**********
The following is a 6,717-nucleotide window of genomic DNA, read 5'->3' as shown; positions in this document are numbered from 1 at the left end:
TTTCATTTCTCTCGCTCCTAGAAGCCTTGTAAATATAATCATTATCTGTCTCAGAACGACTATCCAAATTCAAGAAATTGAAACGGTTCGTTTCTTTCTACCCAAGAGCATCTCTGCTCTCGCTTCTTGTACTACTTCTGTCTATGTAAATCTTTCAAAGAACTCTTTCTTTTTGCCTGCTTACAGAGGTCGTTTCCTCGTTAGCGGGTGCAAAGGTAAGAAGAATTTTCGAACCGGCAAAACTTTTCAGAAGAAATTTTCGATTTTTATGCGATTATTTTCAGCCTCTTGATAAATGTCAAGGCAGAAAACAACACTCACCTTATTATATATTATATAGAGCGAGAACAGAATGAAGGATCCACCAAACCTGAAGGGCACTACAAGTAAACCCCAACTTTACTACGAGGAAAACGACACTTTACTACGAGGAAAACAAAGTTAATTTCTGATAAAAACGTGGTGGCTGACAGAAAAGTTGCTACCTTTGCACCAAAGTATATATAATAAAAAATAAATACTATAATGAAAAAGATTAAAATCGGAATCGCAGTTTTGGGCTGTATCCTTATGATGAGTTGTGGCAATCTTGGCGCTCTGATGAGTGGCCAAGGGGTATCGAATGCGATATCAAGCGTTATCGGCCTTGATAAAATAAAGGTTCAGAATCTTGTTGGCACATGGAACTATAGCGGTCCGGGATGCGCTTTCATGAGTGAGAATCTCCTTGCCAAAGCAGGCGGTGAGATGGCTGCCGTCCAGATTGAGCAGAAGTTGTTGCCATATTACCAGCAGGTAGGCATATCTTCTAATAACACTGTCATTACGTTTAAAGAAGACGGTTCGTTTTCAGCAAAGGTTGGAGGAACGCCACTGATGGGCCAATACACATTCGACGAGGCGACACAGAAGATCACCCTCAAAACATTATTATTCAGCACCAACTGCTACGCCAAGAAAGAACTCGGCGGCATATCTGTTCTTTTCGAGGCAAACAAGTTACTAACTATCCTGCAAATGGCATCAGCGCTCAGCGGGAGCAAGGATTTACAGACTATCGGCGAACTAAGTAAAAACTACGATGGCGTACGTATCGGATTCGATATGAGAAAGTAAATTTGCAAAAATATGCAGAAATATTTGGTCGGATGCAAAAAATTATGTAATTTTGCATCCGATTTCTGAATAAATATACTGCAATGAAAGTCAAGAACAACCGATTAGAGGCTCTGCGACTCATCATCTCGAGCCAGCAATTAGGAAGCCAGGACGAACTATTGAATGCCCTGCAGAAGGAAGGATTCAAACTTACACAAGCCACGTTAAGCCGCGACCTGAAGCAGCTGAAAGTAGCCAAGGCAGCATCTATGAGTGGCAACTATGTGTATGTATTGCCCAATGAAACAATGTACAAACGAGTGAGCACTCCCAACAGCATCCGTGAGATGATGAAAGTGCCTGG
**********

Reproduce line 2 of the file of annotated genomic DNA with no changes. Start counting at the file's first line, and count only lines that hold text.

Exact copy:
TTTCATTTCTCTCGCTCCTAGAAGCCTTGTAAATATAATCATTATCTGTCTCAGAACGACTATCCAAATTCAAGAAATTGAAACGGTTCGTTTCTTTCTACCCAAGAGCATCTCTGCTCTCGCTTCTTGTACTACTTCTGTCTATGTAAATCTTTCAAAGAACTCTTTCTTTTTGCCTGCTTACAGAGGTCGTTTCCTCGTTAGCGGGTGCAAAGGTAAGAAGAATTTTCGAACCGGCAAAACTTTTCAGAAGAAATTTTCGATTTTTATGCGATTATTTTCAGCCTCTTGATAAATGTCAAGGCAGAAAACAACACTCACCTTATTATATATTATATAGAGCGAGAACAGAATGAAGGATCCACCAAACCTGAAGGGCACTACAAGTAAACCCCAACTTTACTACGAGGAAAACGACACTTTACTACGAGGAAAACAAAGTTAATTTCTGATAAAAACGTGGTGGCTGACAGAAAAGTTGCTACCTTTGCACCAAAGTATATATAATAAAAAATAAATACTATAATGAAAAAGATTAAAATCGGAATCGCAGTTTTGGGCTGTATCCTTATGATGAGTTGTGGCAATCTTGGCGCTCTGATGAGTGGCCAAGGGGTATCGAATGCGATATCAAGCGTTATCGGCCTTGATAAAATAAAGGTTCAGAATCTTGTTGGCACATGGAACTATAGCGGTCCGGGATGCGCTTTCATGAGTGAGAATCTCCTTGCCAAAGCAGGCGGTGAGATGGCTGCCGTCCAGATTGAGCAGAAGTTGTTGCCATATTACCAGCAGGTAGGCATATCTTCTAATAACACTGTCATTACGTTTAAAGAAGACGGTTCGTTTTCAGCAAAGGTTGGAGGAACGCCACTGATGGGCCAATACACATTCGACGAGGCGACACAGAAGATCACCCTCAAAACATTATTATTCAGCACCAACTGCTACGCCAAGAAAGAACTCGGCGGCATATCTGTTCTTTTCGAGGCAAACAAGTTACTAACTATCCTGCAAATGGCATCAGCGCTCAGCGGGAGCAAGGATTTACAGACTATCGGCGAACTAAGTAAAAACTACGATGGCGTACGTATCGGATTCGATATGAGAAAGTAAATTTGCAAAAATATGCAGAAATATTTGGTCGGATGCAAAAAATTATGTAATTTTGCATCCGATTTCTGAATAAATATACTGCAATGAAAGTCAAGAACAACCGATTAGAGGCTCTGCGACTCATCATCTCGAGCCAGCAATTAGGAAGCCAGGACGAACTATTGAATGCCCTGCAGAAGGAAGGATTCAAACTTACACAAGCCACGTTAAGCCGCGACCTGAAGCAGCTGAAAGTAGCCAAGGCAGCATCTATGAGTGGCAACTATGTGTATGTATTGCCCAATGAAACAATGTACAAACGAGTGAGCACTCCCAACAGCATCCGTGAGATGATGAAAGTGCCTGG